I walked to the bar and sat at the “correspondents’ table” where a few regulars gathered. Sipping our beers, we discussed the latest news: perhaps it was the story about the latest politician to deny Japanese soldiers had ever massacred civilians in Nanjing, China. I can’t remember. What I do remember about that night was a distinct shift in how I looked at myself and my role as a reporter. I had always felt a sense of esprit de corps among these foreign correspondents a feeling that we were a special breed reporting an important story. Now I felt disengaged. Weren’t we just cycling through variations on the same tired story about Japan’s insular ways? The intimacy I felt toward my fellow reporters was real, but the sense of community was not. We were like members of a packaged tour. We enjoyed being together, but when the tour ended, we might never see each other again. So if this wasn’t my true community, what was? Lodged uncomfortably at the back of my mind, like a tiny pebble caught in a shoe, was the reality that my father had died at sixty four without ever finding a place where he belonged.
After dinner, I took a detour home through Shibuya, the heart of Tokyo’s busy entertainment district. I followed the crowd off the train, down the stairs and out the turnstiles. I stopped at the pedestrian crossing, but more people kept coming from behind, and soon I was packed as tightly on the sidewalk as I had been on the train. I gazed up to see a teen idol dance across a fifty foot screen that dangled on the other side of the street some where between heaven and earth.
When the light turned green, we surged forward, and for a moment, as a wall of people moved toward us from the opposite side, we looked like two armies converging in battle. I slipped away from the crowd down a narrow lane. I walked past restaurants and bars whose kitchens pumped out smoke that smelled of grilled fish and burnt soy sauce. An old fortune teller who always placed her small table in the middle of the lane, split the flow of pedestrian traffic like a rock in a stream. Her wrinkled face, bowed low over the table, reflected the yellow light of her square paper lantern.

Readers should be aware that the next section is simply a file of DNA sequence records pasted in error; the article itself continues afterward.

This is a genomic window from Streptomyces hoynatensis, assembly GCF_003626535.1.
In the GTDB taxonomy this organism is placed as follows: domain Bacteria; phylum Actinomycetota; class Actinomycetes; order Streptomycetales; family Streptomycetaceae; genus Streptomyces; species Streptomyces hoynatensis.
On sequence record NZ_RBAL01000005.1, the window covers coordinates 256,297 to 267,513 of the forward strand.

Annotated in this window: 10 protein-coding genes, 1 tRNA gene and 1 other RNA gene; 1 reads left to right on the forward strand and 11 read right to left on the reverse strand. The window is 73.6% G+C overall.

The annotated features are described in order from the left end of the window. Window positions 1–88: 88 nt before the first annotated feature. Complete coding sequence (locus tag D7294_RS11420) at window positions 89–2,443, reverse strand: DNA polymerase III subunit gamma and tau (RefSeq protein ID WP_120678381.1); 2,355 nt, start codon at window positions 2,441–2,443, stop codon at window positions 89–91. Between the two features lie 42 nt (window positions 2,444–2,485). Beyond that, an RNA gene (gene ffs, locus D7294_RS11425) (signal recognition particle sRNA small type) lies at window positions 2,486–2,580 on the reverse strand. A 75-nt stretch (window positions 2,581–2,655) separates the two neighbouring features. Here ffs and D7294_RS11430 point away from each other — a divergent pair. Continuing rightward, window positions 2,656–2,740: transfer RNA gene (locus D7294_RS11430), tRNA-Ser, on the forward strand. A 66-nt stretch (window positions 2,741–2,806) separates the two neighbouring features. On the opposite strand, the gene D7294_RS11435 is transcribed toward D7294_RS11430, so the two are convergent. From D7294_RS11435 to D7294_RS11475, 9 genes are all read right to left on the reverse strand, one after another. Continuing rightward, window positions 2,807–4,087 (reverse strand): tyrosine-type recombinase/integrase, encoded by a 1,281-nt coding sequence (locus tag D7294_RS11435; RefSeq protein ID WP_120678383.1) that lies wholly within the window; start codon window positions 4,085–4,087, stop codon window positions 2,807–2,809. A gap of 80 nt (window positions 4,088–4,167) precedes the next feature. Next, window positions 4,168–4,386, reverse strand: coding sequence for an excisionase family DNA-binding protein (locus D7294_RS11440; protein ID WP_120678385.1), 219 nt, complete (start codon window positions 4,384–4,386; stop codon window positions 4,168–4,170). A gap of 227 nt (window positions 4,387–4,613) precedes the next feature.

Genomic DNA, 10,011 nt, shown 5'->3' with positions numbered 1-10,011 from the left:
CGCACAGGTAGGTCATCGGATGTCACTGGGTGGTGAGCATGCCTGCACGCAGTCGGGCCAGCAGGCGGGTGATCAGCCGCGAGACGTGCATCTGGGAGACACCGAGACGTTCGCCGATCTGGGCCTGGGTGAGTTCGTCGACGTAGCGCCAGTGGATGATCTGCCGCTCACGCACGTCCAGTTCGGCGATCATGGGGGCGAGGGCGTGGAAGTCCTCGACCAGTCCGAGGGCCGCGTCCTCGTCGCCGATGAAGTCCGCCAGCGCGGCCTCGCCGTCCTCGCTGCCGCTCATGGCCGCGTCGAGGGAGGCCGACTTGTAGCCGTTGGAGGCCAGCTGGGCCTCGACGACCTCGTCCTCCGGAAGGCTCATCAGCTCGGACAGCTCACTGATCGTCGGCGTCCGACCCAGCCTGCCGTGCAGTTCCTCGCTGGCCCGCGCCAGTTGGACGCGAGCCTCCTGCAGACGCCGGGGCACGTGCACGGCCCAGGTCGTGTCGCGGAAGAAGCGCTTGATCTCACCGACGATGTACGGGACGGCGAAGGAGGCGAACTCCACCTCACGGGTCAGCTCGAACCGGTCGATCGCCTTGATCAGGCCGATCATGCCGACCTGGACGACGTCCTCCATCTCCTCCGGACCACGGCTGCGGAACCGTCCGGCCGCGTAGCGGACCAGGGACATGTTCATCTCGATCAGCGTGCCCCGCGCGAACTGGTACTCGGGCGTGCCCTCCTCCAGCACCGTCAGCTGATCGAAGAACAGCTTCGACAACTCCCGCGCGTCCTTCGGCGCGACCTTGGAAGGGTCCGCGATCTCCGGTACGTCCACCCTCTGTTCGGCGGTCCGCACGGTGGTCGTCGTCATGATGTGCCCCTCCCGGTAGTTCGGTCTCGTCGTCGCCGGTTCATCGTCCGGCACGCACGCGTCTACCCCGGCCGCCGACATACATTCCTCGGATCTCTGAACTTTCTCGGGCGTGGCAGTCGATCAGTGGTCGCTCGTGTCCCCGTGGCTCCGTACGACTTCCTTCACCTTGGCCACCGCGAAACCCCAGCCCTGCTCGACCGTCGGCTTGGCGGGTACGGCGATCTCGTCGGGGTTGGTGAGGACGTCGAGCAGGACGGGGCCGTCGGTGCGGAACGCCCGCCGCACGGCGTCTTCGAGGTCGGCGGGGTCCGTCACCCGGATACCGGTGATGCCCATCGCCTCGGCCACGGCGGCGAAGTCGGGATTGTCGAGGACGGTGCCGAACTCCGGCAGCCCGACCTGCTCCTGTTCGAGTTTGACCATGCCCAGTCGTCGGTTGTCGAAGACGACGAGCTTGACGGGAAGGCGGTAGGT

At an electronics store, I stopped to look at a long row of television screens where a boyish looking man with a blue blazer, scruffy brown hair and goggle eyed glasses stood frozen, staring out from a passing stream of grey suited salarymen. It took a moment for me to realize that it was my face being captured by the store’s camcorder.
“Irasshai, irasshai (welcome)” shouted a young salesman. He put his back to me as he tried to lure passersby into the store. I walked on to an area where every surface telephone booths, utility poles, walls and ground was plastered with small flyers advertising prostitutes. If I had been of another generation, I might have called one of those phone numbers. If I climbed a low hill to the left, I would have found myself on one of the quiet, dimly lit streets that surrounded this entertainment district. There, in a love hotel that charged hourly rates, I could have had a private rendering of Shibuya’s flashing, thumping sensory sea.
Shibuya was the mecca for Japan’s youth, but I was neither Japanese nor young. Perhaps it was the unexpected raction to the kenbei article. Or perhaps it was Dad’s recent death. Whatever the reason, I felt as if I had been let loose from my mooring and was drifting rudderless.
Leslie Helm is editor of Seattle Business magazine (www.lesliehelm.com)